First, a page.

Yesterday, The NY Times reported that drug company payments to psychiatrists in Vermont doubled last year to over $45,000 on average. In a climate of widespread worry about the nefarious influence of drug company payments on prescribing practices, the Times report only adds fuel to the fire.
... Vermont officials disclosed Tuesday that drug company payments to psychiatrists in the state more than doubled last year, to an average of $45,692 each from $20,835 in 2005. Antipsychotic medicines are among the largest expenses for the state’s Medicaid program.
After digging a little deeper into the matter, it appears that The Times reporter has gotten the facts wrong. The report issued by Vermont officials indicates that an average payment of $45,692 was made to just 11 of the state's psychiatrists who were among the top 100 recipients of pharmaceutical company payments to prescribers in all specialties. The Times article says nothing about the $45,000 figure referring only to the state’s top 11 recipients of drug company payments. Click on the table below to see a summary.
The Vermont report also indicates that, among the 11 psychiatrists who top the list, the median payment was $27,000. The large difference between the average and median figures suggests a trend in the way payments are distributed. It appears that a few psychiatrists receive very large payments with the rest recieving far less. Looking only at the average among the top 11 recipients yields an average figure that would be shocking, indeed, if it represented the average or even the median payment to all psychiatrists in Vermont. It does not, but this is the false impression created by the Times article.
Although the Vermont report doesn't provide information on the average payment for psychiatrists who are not among the top 11 recipients in the state, we can extrapilate from the available data and come up with what I believe is a reasonable estimate of payments/gifts a typical psychiatrist practicing in Vermont might see.
The state's report indicates that prescribers from all specialties received a total of $2,033,000 from drug makers. Of that total figure, $1,550,000 (76%) went to the state's top 100 recipients, leaving about $500,000 payed to all prescribers who were not among the state's top 100. I don't have a recent figure for the number of psychiatrists working in Vermont, but the USDHHS reported that there were 116 psychiatrists practicing there in 1998.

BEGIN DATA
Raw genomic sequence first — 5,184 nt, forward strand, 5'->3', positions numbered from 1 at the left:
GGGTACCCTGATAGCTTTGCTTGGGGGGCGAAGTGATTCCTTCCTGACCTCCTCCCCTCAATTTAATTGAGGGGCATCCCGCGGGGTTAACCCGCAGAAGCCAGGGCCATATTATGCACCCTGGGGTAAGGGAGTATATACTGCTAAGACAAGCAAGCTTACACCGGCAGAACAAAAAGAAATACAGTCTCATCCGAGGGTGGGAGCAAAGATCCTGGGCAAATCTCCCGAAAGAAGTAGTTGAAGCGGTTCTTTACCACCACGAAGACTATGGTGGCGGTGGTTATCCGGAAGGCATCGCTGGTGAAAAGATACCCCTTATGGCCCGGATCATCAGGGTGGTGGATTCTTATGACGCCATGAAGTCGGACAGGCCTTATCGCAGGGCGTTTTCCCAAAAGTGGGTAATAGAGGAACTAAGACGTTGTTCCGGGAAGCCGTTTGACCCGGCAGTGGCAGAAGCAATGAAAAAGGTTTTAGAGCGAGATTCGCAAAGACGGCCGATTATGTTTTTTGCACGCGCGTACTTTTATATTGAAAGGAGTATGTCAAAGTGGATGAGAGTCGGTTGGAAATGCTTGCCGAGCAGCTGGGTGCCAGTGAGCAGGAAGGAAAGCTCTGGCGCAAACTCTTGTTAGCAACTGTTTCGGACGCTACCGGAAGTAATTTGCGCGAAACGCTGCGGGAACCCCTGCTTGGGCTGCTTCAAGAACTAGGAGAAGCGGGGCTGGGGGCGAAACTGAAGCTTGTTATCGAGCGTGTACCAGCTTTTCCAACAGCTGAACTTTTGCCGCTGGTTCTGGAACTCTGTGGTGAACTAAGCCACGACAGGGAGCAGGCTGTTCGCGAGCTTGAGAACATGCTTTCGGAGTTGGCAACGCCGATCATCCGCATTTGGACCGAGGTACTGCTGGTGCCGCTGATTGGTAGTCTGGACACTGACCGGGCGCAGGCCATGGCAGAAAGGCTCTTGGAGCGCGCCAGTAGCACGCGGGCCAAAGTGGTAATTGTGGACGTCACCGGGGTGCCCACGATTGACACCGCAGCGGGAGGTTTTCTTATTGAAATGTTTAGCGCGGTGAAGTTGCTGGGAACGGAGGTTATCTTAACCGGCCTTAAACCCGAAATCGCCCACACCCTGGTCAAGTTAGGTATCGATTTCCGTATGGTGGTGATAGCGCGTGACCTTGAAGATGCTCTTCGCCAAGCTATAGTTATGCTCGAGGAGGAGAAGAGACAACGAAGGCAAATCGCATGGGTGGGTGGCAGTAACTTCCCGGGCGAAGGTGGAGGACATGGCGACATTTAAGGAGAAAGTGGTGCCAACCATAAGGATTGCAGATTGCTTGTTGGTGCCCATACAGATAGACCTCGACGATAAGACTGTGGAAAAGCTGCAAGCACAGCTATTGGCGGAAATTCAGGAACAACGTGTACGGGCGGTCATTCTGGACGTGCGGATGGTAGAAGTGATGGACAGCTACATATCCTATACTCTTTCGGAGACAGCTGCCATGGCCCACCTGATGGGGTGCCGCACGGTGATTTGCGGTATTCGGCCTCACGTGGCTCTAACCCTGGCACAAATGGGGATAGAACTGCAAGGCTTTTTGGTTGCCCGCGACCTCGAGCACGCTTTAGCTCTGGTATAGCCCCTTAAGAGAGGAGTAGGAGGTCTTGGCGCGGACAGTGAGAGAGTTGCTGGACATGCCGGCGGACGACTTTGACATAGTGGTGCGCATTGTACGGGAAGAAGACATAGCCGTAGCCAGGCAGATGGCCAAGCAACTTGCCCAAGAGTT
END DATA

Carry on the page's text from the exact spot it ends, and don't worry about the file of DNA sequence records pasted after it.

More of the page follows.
The Vermont report also indicated that 22% of payments to the top 100 recipeints went to psychiatrists. If the that distribution rate holds up for all of the state's prescribers, then roughly $110,000 (22% of $500,000) in payments were divided between approximately 105 psychiatrists who were not among the state's top 100 list. That would amount to about a $1 thousand payment per psychiatrist for those not among the top 11 recipients of drug company money — a far cry from the Times' figure of $45,000 per psychiatrist in the state.
Even when we include the top 11 recipients in calculating the average, the figure would be closer to $4 thousand per psychiatrist. Given the lopsided distribution of payments, I suspect that the median value of payments would still fall somewhere in the neighborhood of $1,000. Again, I'm assuming that the 22% distribution rate seen among the top 100 recipients holds up for all providers in the state. The figure might be higher or lower.
Psychiatrist Shrink Rap characterizes some of the reporting as sensationalist as he discusses his experience with pharmaceutical reps and his own prescribing practices. He has not received payment other than pens, pads and a few sandwiches for clinic staff during in-office presentations. Of the higher rates of anti-psychotic prescriptions for Medicaid patients, he notes:
It's hard to get Medicaid, you have to be sick. An episode of depression treated with Prozac doesn't do it. To get Medicaid, at least in Maryland, you have to be chronically ill (and even that isn't always enough), so a bad psychiatric illness, chronically, probably one that you need a chronic, expensive, antipsychotic medication to get. No wonder antipsychotics are a high percent of the Medicaid budget.